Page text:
The neglect of children can easily be expanded into a variety of different forms, many of which we’ll touch upon separately in other sections. In referring to what are thought of as traditional forms of neglect, two come to mind: physical and emotional. Physical neglect is the lack of caregivers to ensure a healthy and safe physical environment, or a failure to provide for a child’s physical needs-food, water, clothing, shelter, etc. It could be the result of disinterest, or it could be the result of a families circumstances which result in the inability to provide for their children. Emotional neglect is the failure of caregivers to provide the adequate affection, attention and attachment that any child needs. We’ll add one more to the mix, and that’s developmental neglect, or failure of adults to adequately provide for a child’s educational or developmental needs.

Before we discuss each category, there are two overall kinds of neglectful environments. The first is pervasive neglect, which generally encompasses every type of neglect to one degree or another. At the core of the problem is flat out disinterest or even contempt for the child. As a result, caregivers generally poorly care for the child in EVERY regard.

Other times, a particular type of neglect will arise individually. It’s a result of deficiencies in the parent and/or environment. For instance, emotional neglect is commonly seen among well-to-do parents, who provide their child every other thing they could need. But at the same time, they are distant or withhold affection. Many times it breaks down to simple disinterest in the child, they simply have enough resources that they figure showering them with material possessions and private tutors will make up for their lack of parental attention. Other times a parent may legitimately try, but simply don’t know how to be warm and loving. They may lack the brain chemistry to show nurturing behavior, usually as a result of deficiencies in their own childhood. Then there are those who are wonderful parents, love their children to no ends, but simply lack the resources to properly provide for them. Others may provide a physically adequate environment and show plenty of love, but lack the knowledge or know-how of child development to provide their children what they need developmentally.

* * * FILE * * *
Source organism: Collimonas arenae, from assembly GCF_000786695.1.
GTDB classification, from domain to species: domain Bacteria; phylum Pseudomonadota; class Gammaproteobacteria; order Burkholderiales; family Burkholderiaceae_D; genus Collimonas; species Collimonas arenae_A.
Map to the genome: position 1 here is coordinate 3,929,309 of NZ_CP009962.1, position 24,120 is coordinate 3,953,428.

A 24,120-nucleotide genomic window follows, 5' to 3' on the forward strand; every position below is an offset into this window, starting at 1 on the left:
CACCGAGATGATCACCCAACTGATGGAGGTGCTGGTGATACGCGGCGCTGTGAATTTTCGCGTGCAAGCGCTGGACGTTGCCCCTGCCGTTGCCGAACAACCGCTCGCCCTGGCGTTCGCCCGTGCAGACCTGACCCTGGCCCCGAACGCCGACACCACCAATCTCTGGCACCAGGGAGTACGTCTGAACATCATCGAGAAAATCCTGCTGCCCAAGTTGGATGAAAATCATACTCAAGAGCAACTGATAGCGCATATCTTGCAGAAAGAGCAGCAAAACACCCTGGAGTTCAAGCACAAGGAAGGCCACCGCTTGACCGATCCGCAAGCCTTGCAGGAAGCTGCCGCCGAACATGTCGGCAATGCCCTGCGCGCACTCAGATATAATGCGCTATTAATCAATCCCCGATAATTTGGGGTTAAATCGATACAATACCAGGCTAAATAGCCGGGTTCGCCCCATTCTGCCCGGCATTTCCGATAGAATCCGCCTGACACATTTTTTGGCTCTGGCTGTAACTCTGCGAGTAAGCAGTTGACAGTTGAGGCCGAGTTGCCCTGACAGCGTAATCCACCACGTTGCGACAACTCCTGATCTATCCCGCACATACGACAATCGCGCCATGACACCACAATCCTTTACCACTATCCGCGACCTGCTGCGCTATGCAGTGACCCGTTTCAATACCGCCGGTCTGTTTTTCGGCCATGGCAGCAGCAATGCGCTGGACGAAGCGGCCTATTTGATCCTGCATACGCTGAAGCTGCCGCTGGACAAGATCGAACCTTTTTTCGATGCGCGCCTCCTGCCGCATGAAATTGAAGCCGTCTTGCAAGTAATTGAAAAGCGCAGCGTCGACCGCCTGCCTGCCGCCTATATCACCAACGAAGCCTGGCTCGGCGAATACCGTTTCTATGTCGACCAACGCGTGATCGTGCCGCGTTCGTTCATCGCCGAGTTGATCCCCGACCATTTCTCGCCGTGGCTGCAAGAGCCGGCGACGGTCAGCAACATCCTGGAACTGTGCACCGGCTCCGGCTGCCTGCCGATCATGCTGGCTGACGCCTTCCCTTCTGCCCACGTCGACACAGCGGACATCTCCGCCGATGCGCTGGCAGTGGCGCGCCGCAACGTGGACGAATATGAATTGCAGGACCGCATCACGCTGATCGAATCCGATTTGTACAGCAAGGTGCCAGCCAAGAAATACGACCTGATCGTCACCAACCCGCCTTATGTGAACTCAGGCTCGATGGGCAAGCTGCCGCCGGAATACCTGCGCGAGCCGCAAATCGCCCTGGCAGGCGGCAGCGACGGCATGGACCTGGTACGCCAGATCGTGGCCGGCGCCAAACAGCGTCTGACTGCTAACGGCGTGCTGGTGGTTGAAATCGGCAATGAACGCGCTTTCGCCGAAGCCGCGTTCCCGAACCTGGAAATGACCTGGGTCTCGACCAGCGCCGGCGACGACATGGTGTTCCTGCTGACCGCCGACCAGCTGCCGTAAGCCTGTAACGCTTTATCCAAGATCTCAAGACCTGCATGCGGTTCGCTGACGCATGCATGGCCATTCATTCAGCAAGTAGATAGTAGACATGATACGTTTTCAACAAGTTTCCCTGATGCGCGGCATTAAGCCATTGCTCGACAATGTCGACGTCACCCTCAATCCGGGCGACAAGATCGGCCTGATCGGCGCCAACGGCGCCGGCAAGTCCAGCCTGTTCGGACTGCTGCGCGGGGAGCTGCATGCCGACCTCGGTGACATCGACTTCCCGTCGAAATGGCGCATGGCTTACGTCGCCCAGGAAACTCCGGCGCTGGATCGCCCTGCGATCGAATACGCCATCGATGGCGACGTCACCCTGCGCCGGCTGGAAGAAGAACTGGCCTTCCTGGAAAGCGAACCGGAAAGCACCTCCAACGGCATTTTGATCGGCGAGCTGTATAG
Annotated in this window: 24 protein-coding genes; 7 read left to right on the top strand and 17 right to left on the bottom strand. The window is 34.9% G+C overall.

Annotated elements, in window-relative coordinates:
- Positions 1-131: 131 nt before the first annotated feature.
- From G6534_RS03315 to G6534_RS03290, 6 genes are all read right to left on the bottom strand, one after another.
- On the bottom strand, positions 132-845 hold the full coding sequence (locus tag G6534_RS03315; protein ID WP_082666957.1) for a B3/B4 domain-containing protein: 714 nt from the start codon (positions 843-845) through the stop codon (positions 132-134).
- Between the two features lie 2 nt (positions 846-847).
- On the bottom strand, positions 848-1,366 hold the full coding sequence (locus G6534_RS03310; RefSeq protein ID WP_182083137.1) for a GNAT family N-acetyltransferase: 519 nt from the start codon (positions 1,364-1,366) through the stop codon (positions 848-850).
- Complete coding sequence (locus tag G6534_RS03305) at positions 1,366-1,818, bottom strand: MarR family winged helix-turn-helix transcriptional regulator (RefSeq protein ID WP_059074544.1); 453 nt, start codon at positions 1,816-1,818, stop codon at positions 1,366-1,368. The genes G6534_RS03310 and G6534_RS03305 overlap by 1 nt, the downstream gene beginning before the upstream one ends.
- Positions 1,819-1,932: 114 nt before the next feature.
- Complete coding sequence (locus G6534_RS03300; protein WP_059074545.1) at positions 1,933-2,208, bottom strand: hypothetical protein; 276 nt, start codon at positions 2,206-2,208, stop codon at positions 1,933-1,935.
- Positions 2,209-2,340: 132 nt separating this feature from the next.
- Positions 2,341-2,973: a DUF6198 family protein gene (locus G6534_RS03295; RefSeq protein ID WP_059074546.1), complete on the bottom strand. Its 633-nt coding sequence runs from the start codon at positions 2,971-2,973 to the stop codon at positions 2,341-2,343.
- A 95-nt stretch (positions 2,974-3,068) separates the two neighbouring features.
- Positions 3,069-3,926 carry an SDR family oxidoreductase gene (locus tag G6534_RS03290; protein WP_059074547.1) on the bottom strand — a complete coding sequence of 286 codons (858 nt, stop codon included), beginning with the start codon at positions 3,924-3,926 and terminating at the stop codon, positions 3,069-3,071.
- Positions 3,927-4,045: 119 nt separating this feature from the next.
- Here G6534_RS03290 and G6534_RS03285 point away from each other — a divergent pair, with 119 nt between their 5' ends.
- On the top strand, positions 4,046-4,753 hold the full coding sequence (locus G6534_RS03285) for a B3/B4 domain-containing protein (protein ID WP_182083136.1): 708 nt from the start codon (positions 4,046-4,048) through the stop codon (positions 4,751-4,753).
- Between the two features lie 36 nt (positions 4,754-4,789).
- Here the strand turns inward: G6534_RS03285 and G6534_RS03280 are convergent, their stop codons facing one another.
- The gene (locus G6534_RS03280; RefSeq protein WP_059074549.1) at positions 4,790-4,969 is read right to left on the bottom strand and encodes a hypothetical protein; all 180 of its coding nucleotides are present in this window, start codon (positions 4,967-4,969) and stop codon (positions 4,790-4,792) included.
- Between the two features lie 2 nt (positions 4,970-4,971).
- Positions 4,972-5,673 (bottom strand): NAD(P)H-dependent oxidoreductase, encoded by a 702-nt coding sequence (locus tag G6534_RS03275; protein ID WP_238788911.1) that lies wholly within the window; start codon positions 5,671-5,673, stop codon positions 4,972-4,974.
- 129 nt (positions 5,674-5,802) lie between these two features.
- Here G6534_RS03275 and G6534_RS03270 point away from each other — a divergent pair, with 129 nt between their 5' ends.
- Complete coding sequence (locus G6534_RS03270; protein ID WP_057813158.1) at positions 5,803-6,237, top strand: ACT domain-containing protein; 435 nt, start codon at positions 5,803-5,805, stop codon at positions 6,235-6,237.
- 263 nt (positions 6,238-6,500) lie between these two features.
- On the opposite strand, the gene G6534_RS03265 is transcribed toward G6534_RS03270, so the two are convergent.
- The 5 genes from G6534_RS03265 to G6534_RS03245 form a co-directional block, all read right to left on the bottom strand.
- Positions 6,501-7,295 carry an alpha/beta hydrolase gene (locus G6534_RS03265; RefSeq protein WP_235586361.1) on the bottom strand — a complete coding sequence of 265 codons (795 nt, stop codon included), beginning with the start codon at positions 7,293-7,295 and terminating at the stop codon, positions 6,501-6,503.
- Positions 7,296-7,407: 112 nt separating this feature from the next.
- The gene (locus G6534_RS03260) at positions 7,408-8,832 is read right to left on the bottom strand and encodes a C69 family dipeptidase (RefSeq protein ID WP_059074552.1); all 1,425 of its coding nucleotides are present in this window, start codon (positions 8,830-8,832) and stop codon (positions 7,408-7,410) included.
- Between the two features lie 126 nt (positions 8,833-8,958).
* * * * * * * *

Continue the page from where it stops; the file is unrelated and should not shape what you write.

Pervasive neglect is by far the most harmful. It’s the type the news stories are derived from, and the kind the most attention is focused on. But these other types of neglect can be severely damaging as well, and chances are you know numerous children who are being neglected either emotionally or developmentally. From personal experience, in any given class of 20-30 students, you’ll have 3-5 well-to-do kids who are being emotionally neglected at home, some of them severely. The good news is that neglect is easy to fix. Regardless of the type or severity, it involves adding to the child’s environment the things they are lacking. That may mean helping a family with food supplies or showering a child with love and affection, serving as a surrogate parent. The key thing to remember is that like all child abuse, it’s not an epic battle between good and evil, but a matter of providing the child what they lack.